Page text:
Yesterday I fell skinning my left knee and leaving the right bruised. I couldn't walk without pain this morning and I was reminded that I don't remember the last time I (physically) hurt myself. Emotionally on the other hand I'm realizing has been pretty consistent.
In a bizarre bout of communication, I sat on the phone for 85 minutes today with a person I haven't seen nor spoken to in any sort of way in about 3 years. A person who I am not and was never friends with yet fond of from the moment we met. I don't generally talk on the phone but this man reached out and said he could really use my ear right now. So I listened.
Only because it wasn't my story, was I able to let the pain, sadness and confusion he emitted pass through me. In so many ways I identified with him and in just as many ways I identified with her. It's easy to see both sides when you're not directly involved. He admitted that he had given up things he loved for her. Pieces of what made him, him. Not because she had asked him to, but because it became clear that his light made her uncomfortable. To the world she's shiny and bright and positive and motivational to the masses yet he has been privy to the woman no one else sees. The one who doesn't know who she is without him. The one who doesn't believe she's beautiful, seeks validation everywhere and smothers her shadows with affirmations. I don't know what will become of their story but it gave me food for thought.
There's been this underlying universal vibration of the need for self love over the past few months. This is reflected in both his and her sides of the story. What resonated most strongly for me were the different versions of her. The one I see now, the one I knew back before either of us knew him and the one she now hides from the world. Mirror mirror on the wall...part of me is her.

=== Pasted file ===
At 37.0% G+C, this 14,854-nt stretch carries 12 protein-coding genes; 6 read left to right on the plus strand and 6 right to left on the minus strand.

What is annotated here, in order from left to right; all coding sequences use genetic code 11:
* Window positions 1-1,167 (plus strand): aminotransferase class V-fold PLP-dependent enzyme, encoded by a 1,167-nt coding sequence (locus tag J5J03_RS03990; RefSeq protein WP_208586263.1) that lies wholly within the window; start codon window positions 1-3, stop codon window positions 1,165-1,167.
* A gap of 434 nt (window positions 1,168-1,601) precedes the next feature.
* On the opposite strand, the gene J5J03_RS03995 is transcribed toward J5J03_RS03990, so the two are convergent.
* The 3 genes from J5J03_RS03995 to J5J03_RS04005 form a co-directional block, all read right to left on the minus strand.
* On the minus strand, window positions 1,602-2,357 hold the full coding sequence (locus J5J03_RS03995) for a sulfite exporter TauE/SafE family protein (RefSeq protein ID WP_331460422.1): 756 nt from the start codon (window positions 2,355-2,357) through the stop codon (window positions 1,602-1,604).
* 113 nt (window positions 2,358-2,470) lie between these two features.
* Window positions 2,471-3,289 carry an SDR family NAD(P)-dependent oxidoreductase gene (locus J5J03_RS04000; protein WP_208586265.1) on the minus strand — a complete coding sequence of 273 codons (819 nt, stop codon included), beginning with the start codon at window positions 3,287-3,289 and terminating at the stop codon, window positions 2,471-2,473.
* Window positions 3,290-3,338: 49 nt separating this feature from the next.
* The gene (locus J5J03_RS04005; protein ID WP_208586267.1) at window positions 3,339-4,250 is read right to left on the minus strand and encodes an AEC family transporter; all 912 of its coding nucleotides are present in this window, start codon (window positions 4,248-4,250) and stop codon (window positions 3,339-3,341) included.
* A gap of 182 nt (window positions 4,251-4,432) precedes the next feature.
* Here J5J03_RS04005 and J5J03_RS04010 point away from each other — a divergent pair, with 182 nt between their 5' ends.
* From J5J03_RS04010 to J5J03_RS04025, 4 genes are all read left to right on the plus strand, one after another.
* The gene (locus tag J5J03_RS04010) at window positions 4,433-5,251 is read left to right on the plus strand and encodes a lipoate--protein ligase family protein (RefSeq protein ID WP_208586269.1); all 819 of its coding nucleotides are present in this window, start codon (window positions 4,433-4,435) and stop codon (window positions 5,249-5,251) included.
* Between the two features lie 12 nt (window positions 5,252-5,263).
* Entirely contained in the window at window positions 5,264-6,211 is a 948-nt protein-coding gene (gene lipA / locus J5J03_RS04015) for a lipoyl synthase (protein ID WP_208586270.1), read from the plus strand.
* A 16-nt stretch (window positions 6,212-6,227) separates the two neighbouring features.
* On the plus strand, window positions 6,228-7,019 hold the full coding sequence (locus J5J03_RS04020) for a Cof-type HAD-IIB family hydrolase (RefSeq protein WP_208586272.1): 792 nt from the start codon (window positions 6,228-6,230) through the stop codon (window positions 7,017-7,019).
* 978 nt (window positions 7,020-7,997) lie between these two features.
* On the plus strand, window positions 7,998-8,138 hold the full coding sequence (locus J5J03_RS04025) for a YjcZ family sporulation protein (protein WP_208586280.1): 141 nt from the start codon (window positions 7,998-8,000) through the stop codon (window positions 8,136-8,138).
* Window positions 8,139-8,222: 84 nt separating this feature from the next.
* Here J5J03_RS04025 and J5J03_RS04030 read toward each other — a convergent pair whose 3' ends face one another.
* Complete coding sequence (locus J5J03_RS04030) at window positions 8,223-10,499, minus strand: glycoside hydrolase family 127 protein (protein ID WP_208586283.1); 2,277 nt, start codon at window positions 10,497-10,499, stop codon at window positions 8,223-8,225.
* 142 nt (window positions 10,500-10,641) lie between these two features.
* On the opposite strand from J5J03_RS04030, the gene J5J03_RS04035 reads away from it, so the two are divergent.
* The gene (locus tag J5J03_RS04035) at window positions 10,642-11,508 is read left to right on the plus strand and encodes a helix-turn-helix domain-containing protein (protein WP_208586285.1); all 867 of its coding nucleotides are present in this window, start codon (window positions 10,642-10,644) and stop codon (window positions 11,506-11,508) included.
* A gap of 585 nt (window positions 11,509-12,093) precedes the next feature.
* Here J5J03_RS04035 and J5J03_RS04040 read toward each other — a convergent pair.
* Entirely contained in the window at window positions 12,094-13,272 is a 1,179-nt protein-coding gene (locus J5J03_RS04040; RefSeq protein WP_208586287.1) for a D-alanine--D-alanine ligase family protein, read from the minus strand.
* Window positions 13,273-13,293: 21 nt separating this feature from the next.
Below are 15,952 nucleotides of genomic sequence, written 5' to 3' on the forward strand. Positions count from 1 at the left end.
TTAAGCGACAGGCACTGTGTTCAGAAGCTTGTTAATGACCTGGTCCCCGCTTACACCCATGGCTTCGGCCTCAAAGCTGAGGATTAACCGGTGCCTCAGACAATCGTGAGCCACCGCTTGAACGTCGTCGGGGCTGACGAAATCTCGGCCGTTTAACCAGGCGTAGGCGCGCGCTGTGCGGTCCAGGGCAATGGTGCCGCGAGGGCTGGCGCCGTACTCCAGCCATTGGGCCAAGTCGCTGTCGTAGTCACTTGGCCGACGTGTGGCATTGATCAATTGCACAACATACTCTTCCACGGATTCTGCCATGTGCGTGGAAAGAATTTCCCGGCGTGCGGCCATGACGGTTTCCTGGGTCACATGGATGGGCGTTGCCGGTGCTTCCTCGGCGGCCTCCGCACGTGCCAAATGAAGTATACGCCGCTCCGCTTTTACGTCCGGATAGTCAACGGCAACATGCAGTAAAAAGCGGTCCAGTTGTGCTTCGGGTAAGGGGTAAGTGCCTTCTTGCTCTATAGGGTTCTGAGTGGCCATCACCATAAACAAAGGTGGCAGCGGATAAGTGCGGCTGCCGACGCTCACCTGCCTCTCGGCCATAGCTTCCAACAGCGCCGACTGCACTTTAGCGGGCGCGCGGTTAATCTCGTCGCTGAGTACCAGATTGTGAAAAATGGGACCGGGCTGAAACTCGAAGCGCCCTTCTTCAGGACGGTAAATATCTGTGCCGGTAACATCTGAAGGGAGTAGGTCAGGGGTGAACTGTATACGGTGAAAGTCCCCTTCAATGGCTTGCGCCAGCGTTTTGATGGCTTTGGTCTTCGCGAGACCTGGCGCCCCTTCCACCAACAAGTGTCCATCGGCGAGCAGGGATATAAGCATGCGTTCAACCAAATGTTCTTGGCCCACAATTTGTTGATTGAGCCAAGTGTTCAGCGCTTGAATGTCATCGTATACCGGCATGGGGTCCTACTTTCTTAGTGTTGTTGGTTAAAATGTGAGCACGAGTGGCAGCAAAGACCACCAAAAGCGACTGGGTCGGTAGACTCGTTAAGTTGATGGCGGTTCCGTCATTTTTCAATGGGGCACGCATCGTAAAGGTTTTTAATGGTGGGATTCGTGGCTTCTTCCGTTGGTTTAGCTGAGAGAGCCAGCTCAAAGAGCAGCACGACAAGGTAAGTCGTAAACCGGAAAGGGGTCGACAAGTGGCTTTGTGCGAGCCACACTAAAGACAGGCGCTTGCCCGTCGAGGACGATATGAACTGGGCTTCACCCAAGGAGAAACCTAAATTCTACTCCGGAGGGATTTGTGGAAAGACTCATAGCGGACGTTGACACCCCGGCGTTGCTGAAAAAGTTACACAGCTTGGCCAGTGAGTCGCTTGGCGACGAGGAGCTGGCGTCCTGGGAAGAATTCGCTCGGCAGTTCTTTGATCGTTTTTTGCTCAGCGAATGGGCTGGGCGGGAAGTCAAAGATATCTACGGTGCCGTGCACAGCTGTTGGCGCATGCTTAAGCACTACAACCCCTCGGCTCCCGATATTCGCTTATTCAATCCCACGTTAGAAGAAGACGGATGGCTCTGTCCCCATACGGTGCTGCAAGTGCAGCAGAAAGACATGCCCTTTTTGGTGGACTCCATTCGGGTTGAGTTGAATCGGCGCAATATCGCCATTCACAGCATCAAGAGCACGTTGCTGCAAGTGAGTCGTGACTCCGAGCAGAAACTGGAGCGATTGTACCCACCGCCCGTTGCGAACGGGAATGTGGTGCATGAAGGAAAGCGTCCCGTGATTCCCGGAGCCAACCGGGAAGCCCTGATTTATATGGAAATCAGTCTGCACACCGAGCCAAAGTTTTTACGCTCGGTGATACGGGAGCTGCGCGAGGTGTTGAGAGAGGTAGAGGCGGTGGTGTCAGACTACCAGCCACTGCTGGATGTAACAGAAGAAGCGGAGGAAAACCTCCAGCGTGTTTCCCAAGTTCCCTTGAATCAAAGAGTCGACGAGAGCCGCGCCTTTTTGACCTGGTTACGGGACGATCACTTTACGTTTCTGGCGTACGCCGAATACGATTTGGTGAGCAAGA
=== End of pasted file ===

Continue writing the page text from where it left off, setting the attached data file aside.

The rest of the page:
Before moving to NY I was bright and smiley and mostly confident. I expressed myself freely without much thought about what I was saying and definitely didn't censor myself. While that may or may not have been the most ideal way to live (who's to say?) I was comfortable in my skin, spoke my mind and mostly listened to my heart.
I partially blame myself. I am embarrassed that I was weak enough to let it happen. I was angry that my ex had been right. I was told by my best friend that my emotion surrounding the situation was "too heavy" which left me afraid to burden anyone by speaking about it. I began to lose my voice, to hide my shadows and to swallow and internalize my "negative" and "heavy" emotions the night I was raped.
I keep seeing these posts and quotes around social media about how you have to tell the truth even if your voice shakes and how you have to speak up and if people don't like what you say then they should have behaved better. I barked at someone recently about how he needed to deal with his emotions and though I still believe that, the same is true for me and I'm just now feeling it. There's something powerful and freeing about releasing your story and being heard that brings about healing. I've been here before in a different life. Shutting it all away and choosing to edit carefully so you focus on and only show the world anything bright and inspiring and sparkly doesn't actually solve the problem. I am an amazing editor but it's time to release the monsters I've been trying to hide from myself and everyone else. Time to wear my wounds and tell the whole, often ugly truth.